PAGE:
Copyright © 2019 Albuquerque Journal
New Mexico’s biggest university once again got smaller this year.
University of New Mexico enrollment is down 6.5% compared with last fall, which amounts to about 1,600 fewer students. The dip will result in an estimated budget shortfall of about $4 million, because tuition and fee revenue will be less than university officials were predicting, UNM Provost James Holloway said.
“It’s never nice when you have to (fill) a budget shortfall,” Holloway told the Journal. “We have the reserves to do it. Spending reserves this way will probably mean not doing some other things. There will have to be some strategic choices made, but we can manage this.”
Last year, UNM had a 7% drop in enrollment, but that decrease was more unexpected, so it led to a nearly $10 million budget shortfall.
Fewer students entering research universities is nothing new in New Mexico. Both UNM in Albuquerque and New Mexico State University in Las Cruces have had dwindling enrollment for the better part of a decade.
There are many reasons for the trend, Holloway said. Some students have decided to take basic courses at cheaper community colleges instead of the four-year universities, and some would-be students have decided to work rather than enroll in college.
UNM this year has 16,170 undergraduates, down more than 18% from 2015, when there were 19,885 undergraduates. The total student head count, which includes graduate, law and medical students, is 22,792 students this year. In 2015, the total count was 27,352, according to UNM enrollment data.
UNM’s total student population has been declining since at least 2012.
NMSU’s student enrollment stabilized this year. The university’s entire student head count is 24,041, which is up 31 students from last year. The undergraduate student head count on the college’s main campus is 11,675, which is 12 students shy of what it was last fall, according to NMSU enrollment data. NMSU’s student population has declined each year since 2010 until the modest uptick this fall.
The school hired a new president and chancellor in May 2018. So, in some ways, NMSU is seeing the first student body numbers under Chancellor Dan Arvizu and President John Floros.
“We have our first snapshot at how we’ve done. And I’m happy to say we hit pretty much all our targets … the first of which was, ‘let’s stabilize enrollment,’ ” Arvizu told the Journal. “It’s the first time in nine years we haven’t had a decrease.”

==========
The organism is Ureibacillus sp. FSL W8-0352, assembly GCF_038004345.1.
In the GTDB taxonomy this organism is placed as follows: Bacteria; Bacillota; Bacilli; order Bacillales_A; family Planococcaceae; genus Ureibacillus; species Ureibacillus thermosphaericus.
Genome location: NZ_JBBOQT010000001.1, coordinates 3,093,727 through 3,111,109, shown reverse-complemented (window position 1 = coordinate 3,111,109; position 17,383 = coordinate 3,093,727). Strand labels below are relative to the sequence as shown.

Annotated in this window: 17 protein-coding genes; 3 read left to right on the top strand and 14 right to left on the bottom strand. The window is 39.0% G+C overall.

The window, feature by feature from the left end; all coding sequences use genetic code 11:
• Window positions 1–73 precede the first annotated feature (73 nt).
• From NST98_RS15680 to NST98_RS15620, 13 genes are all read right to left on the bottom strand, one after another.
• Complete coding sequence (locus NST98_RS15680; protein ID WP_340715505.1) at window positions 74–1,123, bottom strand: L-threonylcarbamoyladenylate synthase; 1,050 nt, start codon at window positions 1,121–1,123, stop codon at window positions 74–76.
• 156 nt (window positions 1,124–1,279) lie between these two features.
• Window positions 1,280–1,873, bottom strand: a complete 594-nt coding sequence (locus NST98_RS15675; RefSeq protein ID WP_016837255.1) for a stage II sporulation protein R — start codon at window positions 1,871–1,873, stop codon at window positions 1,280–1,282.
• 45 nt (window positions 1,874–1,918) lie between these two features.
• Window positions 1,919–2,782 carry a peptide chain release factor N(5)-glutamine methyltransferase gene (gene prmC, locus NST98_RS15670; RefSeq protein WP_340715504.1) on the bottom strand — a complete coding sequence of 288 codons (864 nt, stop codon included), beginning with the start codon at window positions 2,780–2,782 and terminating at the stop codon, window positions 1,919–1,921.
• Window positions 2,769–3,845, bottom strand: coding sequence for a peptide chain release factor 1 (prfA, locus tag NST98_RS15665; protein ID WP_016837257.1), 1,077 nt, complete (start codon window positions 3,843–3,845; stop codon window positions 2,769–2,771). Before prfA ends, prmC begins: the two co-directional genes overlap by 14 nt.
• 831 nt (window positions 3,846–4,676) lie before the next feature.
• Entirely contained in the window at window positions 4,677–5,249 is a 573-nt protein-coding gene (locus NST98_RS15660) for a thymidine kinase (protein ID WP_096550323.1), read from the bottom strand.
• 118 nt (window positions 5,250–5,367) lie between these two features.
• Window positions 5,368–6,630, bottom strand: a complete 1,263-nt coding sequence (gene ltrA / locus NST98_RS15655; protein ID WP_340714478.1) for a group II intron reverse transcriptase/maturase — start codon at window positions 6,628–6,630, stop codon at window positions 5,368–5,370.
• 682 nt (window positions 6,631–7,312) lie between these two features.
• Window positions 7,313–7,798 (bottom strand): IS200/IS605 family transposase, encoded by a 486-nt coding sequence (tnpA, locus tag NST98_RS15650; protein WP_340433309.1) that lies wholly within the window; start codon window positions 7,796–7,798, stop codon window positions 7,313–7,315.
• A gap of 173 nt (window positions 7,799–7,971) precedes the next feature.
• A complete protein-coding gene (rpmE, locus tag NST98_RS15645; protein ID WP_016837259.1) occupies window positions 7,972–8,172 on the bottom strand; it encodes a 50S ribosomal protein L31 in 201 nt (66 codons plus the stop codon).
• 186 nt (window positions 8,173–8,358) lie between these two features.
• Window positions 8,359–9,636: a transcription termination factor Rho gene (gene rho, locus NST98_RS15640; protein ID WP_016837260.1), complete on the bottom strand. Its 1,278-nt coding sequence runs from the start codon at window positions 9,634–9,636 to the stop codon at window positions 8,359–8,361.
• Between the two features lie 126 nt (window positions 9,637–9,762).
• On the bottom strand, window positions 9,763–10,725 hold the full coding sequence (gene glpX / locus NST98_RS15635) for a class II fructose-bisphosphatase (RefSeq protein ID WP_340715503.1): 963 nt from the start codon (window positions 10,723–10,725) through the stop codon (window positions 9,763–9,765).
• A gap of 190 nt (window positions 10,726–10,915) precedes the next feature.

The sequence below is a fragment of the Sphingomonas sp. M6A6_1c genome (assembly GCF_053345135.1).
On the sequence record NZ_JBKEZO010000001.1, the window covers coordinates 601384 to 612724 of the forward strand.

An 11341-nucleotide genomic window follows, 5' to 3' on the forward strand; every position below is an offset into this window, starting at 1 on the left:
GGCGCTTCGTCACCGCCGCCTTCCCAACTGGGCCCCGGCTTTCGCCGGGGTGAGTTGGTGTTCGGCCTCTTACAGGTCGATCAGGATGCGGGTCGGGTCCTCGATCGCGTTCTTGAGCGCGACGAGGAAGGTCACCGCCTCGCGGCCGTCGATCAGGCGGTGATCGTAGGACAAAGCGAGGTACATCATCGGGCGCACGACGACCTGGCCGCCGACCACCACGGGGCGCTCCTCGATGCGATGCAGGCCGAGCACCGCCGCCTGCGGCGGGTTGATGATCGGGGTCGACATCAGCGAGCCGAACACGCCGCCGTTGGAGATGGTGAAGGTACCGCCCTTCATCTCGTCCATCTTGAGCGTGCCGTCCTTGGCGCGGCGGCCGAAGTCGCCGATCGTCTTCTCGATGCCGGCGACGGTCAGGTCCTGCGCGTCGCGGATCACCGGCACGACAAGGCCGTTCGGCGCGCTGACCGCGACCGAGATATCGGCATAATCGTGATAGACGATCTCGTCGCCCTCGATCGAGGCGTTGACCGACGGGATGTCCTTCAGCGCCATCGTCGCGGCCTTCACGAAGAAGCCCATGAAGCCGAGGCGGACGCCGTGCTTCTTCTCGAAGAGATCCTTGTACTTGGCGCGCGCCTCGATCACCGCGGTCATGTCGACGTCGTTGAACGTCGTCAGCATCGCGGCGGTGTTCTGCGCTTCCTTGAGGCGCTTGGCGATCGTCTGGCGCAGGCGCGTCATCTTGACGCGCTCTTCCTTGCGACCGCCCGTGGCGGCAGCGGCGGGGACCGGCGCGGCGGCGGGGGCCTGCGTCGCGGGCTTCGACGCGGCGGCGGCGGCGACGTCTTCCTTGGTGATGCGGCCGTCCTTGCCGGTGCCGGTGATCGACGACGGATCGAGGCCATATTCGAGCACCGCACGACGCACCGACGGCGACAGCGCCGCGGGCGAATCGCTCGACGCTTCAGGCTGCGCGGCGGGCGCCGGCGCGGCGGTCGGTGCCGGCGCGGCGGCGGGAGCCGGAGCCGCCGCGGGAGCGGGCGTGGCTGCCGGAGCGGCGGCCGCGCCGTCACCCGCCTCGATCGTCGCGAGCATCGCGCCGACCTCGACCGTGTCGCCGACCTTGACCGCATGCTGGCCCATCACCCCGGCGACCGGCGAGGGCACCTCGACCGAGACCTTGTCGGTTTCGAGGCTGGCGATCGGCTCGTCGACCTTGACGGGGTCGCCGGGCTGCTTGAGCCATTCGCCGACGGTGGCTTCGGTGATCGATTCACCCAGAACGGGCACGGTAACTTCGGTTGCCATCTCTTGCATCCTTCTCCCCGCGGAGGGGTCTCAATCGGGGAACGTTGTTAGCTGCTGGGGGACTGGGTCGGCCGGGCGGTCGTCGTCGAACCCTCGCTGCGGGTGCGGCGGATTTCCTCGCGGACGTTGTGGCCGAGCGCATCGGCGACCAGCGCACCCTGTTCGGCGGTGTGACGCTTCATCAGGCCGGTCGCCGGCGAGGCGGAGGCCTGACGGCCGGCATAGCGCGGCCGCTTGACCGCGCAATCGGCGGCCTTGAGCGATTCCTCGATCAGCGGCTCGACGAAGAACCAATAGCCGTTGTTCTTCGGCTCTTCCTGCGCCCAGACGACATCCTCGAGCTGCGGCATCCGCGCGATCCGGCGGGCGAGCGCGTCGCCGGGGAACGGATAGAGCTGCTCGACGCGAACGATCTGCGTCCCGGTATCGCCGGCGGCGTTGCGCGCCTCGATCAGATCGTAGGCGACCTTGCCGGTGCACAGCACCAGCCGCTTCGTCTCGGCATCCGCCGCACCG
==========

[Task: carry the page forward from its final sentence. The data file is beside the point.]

NMSU has 2,182 freshmen this fall. That’s down from last year, when there were 2,266 freshmen. Arvizu said the university decreased the value of scholarships it awarded to freshmen this year, which he said accounted for the decrease.
The New Mexico Institute of Mining and Technology has 1,174 degree-seeking undergraduates this year and 361 degree-seeking graduate students, according to Thom Guengerich, a spokesman for the university. There were 1,269 degree-seeking undergraduates and 353 degree-seeking graduates in the fall of 2018, according to college’s annual report.
Tech has 249 freshmen seeking degrees this year, compared with 302 last year.
Some of this year’s decrease at UNM, Holloway said, is a residual effect from last year’s stark and unexpected decline in freshmen. There was a more than 17% drop in freshmen in the fall of 2018 compared with the fall of 2017. And that class’s poor turnout will continue to affect the university as the students make their way through their undergraduate degrees.
“That’s one of the challenges,” Holloway said. “We have that bubble moving through.”
Improvements to graduation rates have also contributed to UNM’s declining enrollment. The university has improved its four- and six-year graduation rates in the past 10 years, which has decreased the length of stay for the average Lobo.
“We’re doing a better job of making sure that when students come here they complete … and that lowers enrollment,” Holloway said.
This year’s freshman class at UNM has 2,954 students, just 59 students shy of last year’s freshman class. So, in some way, enrollment numbers show that the university has stabilized a major problem, Holloway said.
“Last year, we saw that huge drop in new students coming in. And there was real fear that was the new trend and that was going to continue,” he said. “It’s disappointing to be down a little bit. But the key thing for us is that it’s a little bit.”